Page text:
USC Price School of Public Policy

USC Trustee Rick Caruso headlines Price real estate talk spanning homelessness, self-driving cars, retail

August 8, 2018

Caruso
USC Trustee Rick Caruso, left, with Lewis C. Horne, president of global commercial real estate services provider CBRE, at a discussion hosted by the USC Price Real Estate Alumni & Affiliates (Photo by David Giannamore)
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By Matthew Kredell

Visionary real estate developer and USC Trustee Rick Caruso was joined by Lewis C. Horne, president of global commercial real estate services provider CBRE, for a discussion covering the future of retail, potential impact of automated vehicles and the homeless issue in Los Angeles.

Knott

Price Dean Jack H. Knott (Photo by David Giannamore)

The May 1 event at Caruso’s signature property, The Grove, helped launch the new USC Price Real Estate Alumni & Affiliates (PREAA) network. Roger Vincent, who covers commercial real estate for the Los Angeles Times, facilitated the conversation.

USC Price School of Public Policy Dean Jack H. Knott opened the talk by noting that these two giants of real estate are both Trojans, who met at USC and have been best friends ever since.

“Lew Horne and Rick Caruso are both longtime dedicated Trojans who have risen to the very top of the real estate industry,” Knott said. “They make an impact in Southern California and beyond really every day. Over the years, both have influenced our programs in real estate by hiring our students and alumni, and being involved in various Price School advisory boards.”

Coincidentally, neither began their careers in real estate. Caruso, founder and CEO of Caruso Affiliated, began as a lawyer, while Horne started at IBM.


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Helping solve homelessness

Caruso, whose portfolio of 13 properties around Southern California also includes The Americana at Brand in Glendale, admitted that he feels somewhat guilty that he doesn’t have a property downtown, given his love for Los Angeles.

He indicated that the neighborhood’s growing challenge related to homelessness could hurt investment downtown. One-fifth of the nation’s homeless population resides in California, including 58,000 in Los Angeles County.

However, Caruso doesn’t believe the situation is hopeless.

He called on local officials “to be bold, make some decisions and don’t worry about getting re-elected — just do the right thing.”

He also proposed that the broader public should take a stand to ensure that clear actions are taken to help remedy the homelessness crisis. “We all as residents and investors in L.A. should demand that this homeless issue get fixed… People shouldn’t be living like this, and we shouldn’t allow it,” said Caruso, a Price School alum who now serves on its Board of Councilors.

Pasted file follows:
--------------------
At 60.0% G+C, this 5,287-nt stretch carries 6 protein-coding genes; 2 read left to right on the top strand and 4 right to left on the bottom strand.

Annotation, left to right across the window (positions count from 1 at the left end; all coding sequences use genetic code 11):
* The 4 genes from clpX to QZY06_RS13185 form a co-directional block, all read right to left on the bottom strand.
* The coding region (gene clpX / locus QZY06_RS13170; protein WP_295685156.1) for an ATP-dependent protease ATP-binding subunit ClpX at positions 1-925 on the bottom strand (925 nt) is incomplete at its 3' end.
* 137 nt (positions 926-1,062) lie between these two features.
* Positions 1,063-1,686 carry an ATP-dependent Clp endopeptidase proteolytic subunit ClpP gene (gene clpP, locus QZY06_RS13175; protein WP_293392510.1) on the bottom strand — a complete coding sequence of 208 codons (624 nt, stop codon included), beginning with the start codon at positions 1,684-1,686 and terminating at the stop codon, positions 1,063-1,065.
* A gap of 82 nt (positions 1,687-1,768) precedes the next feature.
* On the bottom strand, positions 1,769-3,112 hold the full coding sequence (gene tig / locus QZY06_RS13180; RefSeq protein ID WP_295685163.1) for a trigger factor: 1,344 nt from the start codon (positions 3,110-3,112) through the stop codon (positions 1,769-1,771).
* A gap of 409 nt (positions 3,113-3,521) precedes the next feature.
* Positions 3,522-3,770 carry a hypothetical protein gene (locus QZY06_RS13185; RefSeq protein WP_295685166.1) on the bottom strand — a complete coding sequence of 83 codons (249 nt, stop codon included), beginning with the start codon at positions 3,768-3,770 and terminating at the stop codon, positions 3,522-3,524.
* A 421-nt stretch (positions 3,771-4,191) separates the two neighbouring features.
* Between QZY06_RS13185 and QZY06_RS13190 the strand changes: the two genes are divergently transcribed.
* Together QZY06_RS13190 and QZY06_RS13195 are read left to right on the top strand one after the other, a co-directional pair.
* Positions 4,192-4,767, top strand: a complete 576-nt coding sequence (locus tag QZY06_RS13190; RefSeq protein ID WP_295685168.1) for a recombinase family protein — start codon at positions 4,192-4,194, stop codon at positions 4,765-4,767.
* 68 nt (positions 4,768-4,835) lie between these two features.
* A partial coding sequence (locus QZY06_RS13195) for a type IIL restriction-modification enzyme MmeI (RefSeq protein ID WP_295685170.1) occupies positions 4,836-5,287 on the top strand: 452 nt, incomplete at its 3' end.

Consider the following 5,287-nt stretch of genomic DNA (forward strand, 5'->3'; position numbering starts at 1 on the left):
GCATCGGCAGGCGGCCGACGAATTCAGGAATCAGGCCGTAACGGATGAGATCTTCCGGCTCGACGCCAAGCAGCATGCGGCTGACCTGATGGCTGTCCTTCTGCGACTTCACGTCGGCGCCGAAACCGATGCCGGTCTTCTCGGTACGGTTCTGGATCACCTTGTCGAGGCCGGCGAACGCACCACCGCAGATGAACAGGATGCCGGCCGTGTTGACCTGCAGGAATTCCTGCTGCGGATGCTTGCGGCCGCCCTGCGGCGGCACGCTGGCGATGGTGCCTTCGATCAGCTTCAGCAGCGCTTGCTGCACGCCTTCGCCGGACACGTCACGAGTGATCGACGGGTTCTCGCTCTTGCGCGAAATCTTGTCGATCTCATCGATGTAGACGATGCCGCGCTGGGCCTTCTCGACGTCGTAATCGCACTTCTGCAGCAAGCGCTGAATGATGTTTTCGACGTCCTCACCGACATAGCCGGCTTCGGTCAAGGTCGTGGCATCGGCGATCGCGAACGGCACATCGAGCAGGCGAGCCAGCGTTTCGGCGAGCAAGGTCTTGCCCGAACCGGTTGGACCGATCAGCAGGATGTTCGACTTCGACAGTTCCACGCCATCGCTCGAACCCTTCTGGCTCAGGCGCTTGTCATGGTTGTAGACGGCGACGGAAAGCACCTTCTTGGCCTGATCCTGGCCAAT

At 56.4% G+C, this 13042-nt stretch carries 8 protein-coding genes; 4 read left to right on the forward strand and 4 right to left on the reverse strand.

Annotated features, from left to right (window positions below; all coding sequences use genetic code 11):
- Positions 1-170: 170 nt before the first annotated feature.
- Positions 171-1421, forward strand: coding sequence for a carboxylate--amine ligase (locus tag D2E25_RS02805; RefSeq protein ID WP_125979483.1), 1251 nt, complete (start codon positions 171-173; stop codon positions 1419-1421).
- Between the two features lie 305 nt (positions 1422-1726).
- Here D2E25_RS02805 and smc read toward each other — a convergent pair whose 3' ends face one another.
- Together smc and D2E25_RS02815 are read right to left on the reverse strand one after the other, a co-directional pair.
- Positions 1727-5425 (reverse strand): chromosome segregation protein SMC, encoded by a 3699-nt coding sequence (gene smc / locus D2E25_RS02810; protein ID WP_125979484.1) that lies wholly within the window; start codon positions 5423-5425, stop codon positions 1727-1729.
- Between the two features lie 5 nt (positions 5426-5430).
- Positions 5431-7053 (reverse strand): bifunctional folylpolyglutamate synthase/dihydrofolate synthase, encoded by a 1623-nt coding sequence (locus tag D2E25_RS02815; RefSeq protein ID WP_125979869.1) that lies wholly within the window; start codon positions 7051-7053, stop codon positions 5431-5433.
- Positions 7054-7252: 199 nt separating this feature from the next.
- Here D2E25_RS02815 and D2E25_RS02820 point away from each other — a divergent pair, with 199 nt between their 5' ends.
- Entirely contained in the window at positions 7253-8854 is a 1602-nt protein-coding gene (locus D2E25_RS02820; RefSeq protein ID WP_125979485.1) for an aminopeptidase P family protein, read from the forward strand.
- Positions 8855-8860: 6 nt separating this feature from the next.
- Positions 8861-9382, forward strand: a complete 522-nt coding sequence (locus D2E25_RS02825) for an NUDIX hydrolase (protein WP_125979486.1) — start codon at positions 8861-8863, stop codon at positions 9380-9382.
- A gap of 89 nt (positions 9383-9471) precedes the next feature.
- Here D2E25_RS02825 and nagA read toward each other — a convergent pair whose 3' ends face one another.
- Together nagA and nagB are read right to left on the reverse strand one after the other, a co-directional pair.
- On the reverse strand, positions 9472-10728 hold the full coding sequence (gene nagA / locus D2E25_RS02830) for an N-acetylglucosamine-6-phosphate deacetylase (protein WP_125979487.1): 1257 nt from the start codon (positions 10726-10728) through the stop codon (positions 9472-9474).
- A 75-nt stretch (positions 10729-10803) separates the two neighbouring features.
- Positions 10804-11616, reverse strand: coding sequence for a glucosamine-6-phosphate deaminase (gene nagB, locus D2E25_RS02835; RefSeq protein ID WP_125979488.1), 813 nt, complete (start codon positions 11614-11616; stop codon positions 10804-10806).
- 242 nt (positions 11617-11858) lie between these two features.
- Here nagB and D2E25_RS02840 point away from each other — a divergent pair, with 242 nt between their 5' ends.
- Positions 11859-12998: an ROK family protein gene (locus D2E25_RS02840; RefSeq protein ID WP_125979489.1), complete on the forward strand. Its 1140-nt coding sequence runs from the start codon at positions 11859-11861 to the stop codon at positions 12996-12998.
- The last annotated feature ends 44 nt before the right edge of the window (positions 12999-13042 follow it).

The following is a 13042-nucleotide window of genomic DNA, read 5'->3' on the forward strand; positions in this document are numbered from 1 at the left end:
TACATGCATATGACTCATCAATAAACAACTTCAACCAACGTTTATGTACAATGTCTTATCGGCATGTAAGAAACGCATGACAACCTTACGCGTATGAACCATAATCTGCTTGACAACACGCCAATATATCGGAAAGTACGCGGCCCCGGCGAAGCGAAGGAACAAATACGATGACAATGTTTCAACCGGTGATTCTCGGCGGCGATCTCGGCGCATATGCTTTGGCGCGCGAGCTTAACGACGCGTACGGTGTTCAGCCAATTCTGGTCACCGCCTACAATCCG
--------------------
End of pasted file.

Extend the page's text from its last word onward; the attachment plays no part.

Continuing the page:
Horne commented that homelessness isn’t just a public problem for governments to solve. It needs attention from the private sector.

“We’ve got the most creative and financially sound economy in Los Angeles, and we haven’t been able to figure this out,” Horne said. “It’s something we’ve got to fix, and it’s got to be this combination of not just our elected officials, but part of the private world, that is helping to get this done.”

Los Angeles Times writer Roger Vincent, left, poses a question to Caruso and Horne (Photo by David Giannamore)

The ripple effect of automated vehicles

Caruso asserted that automated vehicles are going to be a “game changer” for retail properties and the city in general. He is beginning to plan for a future of less parking revenue at The Grove and other properties, which could eventually be a huge benefit as parking structures are no longer needed, freeing up valuable real estate.

He also said that city transportation planning needs to consider the impact automated vehicles will have on public transit.

“As a city government, you’ve got to ask yourself, ‘do you continue to invest billions of dollars into rail when you’re going to have a driverless system that will probably convert to buses that don’t need that kind of capital investment and can be running all over the place?’” Caruso said.

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What’s next for retailers?

Caruso rebutted the theory that online shopping is killing brick-and-mortar business, pointing out that retailers that started online such as Amazon and Warby Parker are now adding storefronts.

“What’s killing brick and mortar is bad brick and mortar,” Caruso said. “Bad retailers are dying. Amazon is the best thing to happen to brick and mortars. People find that horrifying to say, but it’s not. All the smart online retailers realize they need to have a physical presence.”

The “Evening with Rick Caruso” event was the first event offered by the Price Real Estate Alumni & Affiliates. Sonia Savoulian, associate director for programs in real estate at USC Price, explained that there has long been a strong informal alumni network among Dollinger MRED graduates, but it was important to create an official network ahead of the first graduating class from the Bachelor of Science in Real Estate Development (BRED) program.

“We wanted to make sure we had a strong alumni association in place so when those students become alumni, they will automatically be part of an established real estate network,” Savoulian said. “Today was an important inaugural event to get our alumni association launched and ready for our BRED students as they start to graduate. I expect our alumni association, PREAA, will really be there to help our students as they go off into the professional world of real estate.”